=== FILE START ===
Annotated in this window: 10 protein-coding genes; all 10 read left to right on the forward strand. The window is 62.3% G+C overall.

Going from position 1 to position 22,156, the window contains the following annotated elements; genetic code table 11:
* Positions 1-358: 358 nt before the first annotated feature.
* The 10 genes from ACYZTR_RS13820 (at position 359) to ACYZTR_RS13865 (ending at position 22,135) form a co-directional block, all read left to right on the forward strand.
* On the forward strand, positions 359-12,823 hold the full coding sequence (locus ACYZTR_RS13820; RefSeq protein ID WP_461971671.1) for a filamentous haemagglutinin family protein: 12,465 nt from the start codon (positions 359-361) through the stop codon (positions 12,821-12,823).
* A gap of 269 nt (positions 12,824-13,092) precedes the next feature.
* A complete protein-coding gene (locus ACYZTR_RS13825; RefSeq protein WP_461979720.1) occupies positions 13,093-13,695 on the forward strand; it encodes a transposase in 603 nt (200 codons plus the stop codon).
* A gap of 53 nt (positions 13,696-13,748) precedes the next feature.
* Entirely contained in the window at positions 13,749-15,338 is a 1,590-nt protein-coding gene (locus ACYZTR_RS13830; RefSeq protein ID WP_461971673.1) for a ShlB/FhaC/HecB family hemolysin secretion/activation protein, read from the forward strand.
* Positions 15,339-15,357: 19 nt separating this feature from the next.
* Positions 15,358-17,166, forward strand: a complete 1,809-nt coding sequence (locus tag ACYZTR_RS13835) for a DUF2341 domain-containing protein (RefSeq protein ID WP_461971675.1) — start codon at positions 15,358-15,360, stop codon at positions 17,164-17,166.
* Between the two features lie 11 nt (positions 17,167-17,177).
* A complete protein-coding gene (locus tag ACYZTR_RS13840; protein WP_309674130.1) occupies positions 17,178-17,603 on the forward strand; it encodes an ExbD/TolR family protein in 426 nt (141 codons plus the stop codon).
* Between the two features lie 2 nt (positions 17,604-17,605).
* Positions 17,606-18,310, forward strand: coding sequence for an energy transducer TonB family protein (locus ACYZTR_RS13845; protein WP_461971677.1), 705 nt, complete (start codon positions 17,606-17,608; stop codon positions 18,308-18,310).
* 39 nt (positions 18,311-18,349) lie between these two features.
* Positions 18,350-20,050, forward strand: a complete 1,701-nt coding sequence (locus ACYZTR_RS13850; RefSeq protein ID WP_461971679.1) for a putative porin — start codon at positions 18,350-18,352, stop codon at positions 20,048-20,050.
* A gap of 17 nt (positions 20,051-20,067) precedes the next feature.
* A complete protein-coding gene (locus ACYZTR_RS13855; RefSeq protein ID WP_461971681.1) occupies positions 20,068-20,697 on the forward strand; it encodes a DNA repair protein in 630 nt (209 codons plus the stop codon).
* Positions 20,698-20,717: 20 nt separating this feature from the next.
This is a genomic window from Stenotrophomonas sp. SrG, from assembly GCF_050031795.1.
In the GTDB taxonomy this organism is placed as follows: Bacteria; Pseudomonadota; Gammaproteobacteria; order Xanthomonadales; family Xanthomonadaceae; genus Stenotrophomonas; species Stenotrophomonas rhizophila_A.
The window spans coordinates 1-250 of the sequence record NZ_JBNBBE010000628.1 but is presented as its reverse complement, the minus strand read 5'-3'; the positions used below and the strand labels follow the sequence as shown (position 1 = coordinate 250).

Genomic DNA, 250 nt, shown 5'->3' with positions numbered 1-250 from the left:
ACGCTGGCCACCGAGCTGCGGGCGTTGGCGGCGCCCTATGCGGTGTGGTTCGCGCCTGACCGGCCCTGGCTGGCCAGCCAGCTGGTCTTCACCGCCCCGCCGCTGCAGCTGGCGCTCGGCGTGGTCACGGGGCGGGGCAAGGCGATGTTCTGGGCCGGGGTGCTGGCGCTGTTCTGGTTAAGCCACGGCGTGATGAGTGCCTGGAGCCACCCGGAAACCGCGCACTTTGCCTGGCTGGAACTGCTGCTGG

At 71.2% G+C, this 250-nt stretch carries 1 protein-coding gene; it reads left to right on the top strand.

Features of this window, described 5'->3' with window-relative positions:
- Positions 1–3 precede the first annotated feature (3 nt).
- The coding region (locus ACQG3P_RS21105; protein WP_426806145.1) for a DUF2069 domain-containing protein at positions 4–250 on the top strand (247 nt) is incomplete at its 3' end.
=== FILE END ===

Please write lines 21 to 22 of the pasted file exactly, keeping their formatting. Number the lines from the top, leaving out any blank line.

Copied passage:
This is a genomic window from Stenotrophomonas sp. SrG, from assembly GCF_050031795.1.
In the GTDB taxonomy this organism is placed as follows: Bacteria; Pseudomonadota; Gammaproteobacteria; order Xanthomonadales; family Xanthomonadaceae; genus Stenotrophomonas; species Stenotrophomonas rhizophila_A.